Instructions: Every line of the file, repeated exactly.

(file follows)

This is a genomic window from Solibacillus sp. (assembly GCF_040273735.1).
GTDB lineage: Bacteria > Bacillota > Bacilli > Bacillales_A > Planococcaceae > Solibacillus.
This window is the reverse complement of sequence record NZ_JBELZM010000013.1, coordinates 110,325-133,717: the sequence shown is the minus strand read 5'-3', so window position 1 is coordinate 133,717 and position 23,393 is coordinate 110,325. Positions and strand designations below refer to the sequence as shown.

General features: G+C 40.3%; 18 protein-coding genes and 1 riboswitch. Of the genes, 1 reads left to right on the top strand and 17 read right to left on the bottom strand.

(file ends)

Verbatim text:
This is a genomic window from Solibacillus sp. (assembly GCF_040273735.1).
GTDB lineage: Bacteria > Bacillota > Bacilli > Bacillales_A > Planococcaceae > Solibacillus.
This window is the reverse complement of sequence record NZ_JBELZM010000013.1, coordinates 110,325-133,717: the sequence shown is the minus strand read 5'-3', so window position 1 is coordinate 133,717 and position 23,393 is coordinate 110,325. Positions and strand designations below refer to the sequence as shown.

General features: G+C 40.3%; 18 protein-coding genes and 1 riboswitch. Of the genes, 1 reads left to right on the top strand and 17 read right to left on the bottom strand.